Today I received a letter from the Domain Registry of Canada in a nice envelope that immediately reminds you of the Government of Canada, red maple leaf and all.

Of course, the Domain Registry of Canada is not actually affiliated with the Government nor, as a matter of fact, is it likely to be your domain registrar. However, they’d like to have your domain and, in order to get it, they send these letters to do it. Now, you may be asking what is wrong with that and therein lies the problem…

In general, all of us get various letters or mailings advertising products and the vast majority of it ends up in the recycling bin. The trash is usually more appropriate, but we may as well do something useful with the sheets of paper that they send. In any case, the one thing that these share is that they’re clearly advertisements in the hopes that you may actually be interested in what they’re offering. As far as advertising goes, this is generally a lot less annoying than spam (hot needles in the eye is less annoying than email spam) or telemarketing. Now, enter the Domain Registry of Canada.

First off, the name is deliberately designed to imply that they have some sort of official status. They don’t claim it, mind you, but they certainly want you to think that way, especially when it’s all wrapped in that envelope designed to appear like it is from the Government. This wasn’t always their name, they previously went under the name of the “Internet Registry of Canada” until the federal Competition Bureau issued a warning about them. Notice the naming trend here? As I said, designed to look official and subject to change as needed. They don’t, however, seem to change the company behind it: Brandon Gray Internet Services. Google them, you’ll see a colourful history there.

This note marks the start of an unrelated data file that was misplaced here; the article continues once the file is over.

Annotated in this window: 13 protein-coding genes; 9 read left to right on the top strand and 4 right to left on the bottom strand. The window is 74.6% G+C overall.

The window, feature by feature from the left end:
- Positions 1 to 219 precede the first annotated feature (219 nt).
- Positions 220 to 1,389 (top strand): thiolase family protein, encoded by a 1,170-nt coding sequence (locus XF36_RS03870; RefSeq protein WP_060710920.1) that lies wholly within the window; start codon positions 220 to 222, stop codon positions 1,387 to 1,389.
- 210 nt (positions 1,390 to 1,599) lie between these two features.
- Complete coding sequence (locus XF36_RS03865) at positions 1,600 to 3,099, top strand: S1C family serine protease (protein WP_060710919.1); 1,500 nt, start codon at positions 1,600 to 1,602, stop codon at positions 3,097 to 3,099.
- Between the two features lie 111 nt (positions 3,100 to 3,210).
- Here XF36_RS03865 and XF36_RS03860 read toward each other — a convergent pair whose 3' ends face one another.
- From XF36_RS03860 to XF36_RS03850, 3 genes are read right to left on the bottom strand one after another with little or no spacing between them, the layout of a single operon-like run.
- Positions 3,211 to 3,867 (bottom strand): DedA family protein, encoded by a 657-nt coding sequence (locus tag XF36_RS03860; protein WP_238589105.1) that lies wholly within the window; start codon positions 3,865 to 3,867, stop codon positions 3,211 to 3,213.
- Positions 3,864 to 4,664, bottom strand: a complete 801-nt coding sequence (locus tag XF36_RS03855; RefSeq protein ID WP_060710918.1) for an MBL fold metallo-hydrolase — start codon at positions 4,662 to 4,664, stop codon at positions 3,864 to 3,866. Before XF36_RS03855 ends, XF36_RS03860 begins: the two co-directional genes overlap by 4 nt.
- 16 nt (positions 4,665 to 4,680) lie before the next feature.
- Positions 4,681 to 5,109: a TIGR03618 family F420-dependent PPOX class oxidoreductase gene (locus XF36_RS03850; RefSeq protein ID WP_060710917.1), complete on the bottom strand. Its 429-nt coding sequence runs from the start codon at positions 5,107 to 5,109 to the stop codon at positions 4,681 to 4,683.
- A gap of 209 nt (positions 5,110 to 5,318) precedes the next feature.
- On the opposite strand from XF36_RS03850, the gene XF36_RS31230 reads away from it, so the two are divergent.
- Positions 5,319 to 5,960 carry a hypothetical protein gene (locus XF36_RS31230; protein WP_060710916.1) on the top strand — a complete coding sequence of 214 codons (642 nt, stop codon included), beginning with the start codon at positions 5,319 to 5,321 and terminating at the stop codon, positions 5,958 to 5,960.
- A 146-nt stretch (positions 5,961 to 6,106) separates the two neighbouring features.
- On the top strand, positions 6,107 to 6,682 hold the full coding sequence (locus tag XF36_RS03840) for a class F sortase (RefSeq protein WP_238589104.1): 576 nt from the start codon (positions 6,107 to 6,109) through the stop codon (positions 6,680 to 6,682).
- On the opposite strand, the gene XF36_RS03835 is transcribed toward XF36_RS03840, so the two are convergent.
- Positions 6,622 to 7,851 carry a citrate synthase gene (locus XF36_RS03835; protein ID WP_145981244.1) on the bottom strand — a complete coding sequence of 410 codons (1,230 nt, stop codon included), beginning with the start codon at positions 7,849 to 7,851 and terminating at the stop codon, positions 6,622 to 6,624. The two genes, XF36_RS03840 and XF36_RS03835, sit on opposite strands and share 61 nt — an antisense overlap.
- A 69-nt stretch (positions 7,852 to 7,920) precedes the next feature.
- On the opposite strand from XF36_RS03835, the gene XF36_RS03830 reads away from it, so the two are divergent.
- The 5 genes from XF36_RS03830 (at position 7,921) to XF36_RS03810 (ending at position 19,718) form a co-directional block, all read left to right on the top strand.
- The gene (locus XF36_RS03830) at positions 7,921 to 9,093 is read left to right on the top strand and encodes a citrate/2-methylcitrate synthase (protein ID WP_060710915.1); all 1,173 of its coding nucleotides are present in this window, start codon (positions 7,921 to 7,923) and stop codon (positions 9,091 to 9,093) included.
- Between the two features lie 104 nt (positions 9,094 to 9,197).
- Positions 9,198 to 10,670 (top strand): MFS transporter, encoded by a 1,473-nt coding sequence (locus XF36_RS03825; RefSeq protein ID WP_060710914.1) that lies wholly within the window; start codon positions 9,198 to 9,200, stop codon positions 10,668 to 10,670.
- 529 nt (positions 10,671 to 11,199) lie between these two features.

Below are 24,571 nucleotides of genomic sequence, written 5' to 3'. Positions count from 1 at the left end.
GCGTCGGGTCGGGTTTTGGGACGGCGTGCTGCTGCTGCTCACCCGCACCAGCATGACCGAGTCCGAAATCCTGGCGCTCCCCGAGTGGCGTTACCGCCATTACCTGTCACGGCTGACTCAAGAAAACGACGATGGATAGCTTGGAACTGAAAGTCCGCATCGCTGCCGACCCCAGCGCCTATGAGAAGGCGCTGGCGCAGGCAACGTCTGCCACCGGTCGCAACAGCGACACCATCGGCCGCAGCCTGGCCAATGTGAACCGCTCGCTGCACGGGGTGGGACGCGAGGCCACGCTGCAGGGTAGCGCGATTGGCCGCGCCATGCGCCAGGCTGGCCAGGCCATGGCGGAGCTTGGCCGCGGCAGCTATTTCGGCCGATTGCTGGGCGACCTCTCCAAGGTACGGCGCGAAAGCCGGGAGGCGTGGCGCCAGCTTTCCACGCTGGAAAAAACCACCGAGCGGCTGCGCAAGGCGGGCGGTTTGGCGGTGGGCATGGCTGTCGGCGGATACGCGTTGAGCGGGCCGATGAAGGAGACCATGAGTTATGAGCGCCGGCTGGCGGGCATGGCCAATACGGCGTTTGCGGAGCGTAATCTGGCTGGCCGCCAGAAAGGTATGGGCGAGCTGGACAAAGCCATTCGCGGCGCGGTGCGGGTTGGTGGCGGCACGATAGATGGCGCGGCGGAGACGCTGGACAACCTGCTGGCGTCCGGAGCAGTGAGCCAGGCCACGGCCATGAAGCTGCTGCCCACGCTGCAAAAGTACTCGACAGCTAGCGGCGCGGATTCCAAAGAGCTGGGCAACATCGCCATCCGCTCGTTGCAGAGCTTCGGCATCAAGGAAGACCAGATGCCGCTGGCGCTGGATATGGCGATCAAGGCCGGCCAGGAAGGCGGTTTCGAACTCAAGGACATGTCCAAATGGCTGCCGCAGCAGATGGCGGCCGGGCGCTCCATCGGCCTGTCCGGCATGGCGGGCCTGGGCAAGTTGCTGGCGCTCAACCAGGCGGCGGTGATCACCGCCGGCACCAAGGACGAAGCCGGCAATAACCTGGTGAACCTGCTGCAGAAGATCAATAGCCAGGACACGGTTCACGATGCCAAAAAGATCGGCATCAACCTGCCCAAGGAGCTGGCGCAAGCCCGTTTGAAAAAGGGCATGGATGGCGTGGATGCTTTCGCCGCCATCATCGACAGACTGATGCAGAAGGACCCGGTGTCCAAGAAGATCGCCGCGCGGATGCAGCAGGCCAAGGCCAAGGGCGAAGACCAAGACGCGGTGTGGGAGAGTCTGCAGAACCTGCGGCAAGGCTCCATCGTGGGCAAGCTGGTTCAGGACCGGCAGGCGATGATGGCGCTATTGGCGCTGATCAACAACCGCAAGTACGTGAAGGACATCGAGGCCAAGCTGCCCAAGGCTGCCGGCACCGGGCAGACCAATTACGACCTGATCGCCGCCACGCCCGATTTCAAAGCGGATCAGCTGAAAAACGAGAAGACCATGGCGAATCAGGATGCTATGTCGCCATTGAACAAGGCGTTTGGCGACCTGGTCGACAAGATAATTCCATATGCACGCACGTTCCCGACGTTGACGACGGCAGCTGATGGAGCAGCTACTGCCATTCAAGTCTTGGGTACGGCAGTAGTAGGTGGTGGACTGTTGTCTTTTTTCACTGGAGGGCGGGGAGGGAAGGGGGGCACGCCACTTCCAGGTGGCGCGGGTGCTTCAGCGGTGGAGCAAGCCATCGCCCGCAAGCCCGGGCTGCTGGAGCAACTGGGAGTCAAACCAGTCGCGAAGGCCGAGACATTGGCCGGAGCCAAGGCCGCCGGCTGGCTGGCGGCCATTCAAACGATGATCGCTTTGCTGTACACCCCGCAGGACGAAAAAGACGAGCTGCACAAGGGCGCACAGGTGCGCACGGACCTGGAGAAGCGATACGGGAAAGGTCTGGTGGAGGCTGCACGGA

Now, we get to the letter. It is very carefully worded, but it is designed as an invoice. They claim that they’re sending it as a courtesy and explain how you could suffer outages should your domain expire. They even help you out with things like a due date, options on renewal, and an envelope (white this time and not postage paid) in order to take care of this dire emergency. For an example, a little dated, go here though be aware that they’ve changed it a little, though the pricing appears to be the same.

Which, of course, leads me to pricing. DRoC offers $40 for 1 year, $70 for 2, and $160 for 5. Great deal, no? Network Solutions will do the same (and more) for $29.99, $49.98, and $74.95 respectively. Admittedly, that’s in US dollars, but that means that the 5 year cost is $76.34 Canadian at the current exchange. In other words DRoC is more than twice the price of Network Solutions, the largest Registrar on the Internet. As an added bonus, for $99.90, Network Solutions will register you for 10 years. DRoC’s “deal” isn’t looking all that good now, is it?

Now, on the subject of the consequences of failing to renew that DRoC outlines, what they also fail to mention is the possible impact of renewing with them. Bear in mind that moving your domain information around isn’t without impact. The change of information can take time to propagate and can result in outages. Also, if your registration and hosting is all one package, the shift can have a real impact on your existing site that goes beyond a brief outage. They don’t really care, of course, once they have your money, but it is something you should be aware of.

Net effect, don’t do it. I’ve sent a message to them with a cease and desist statement. As the owner of several domains, I will never use them and I’ve explicitly stated that I do not want any further correspondence or I’ll file a complaint. I’m sorely tempted to file a complaint anyways, especially with ICANN who has been very irresponsible in this regards, first by allowing these people to become Registrars and, secondly, for making it easier for them to domain slam.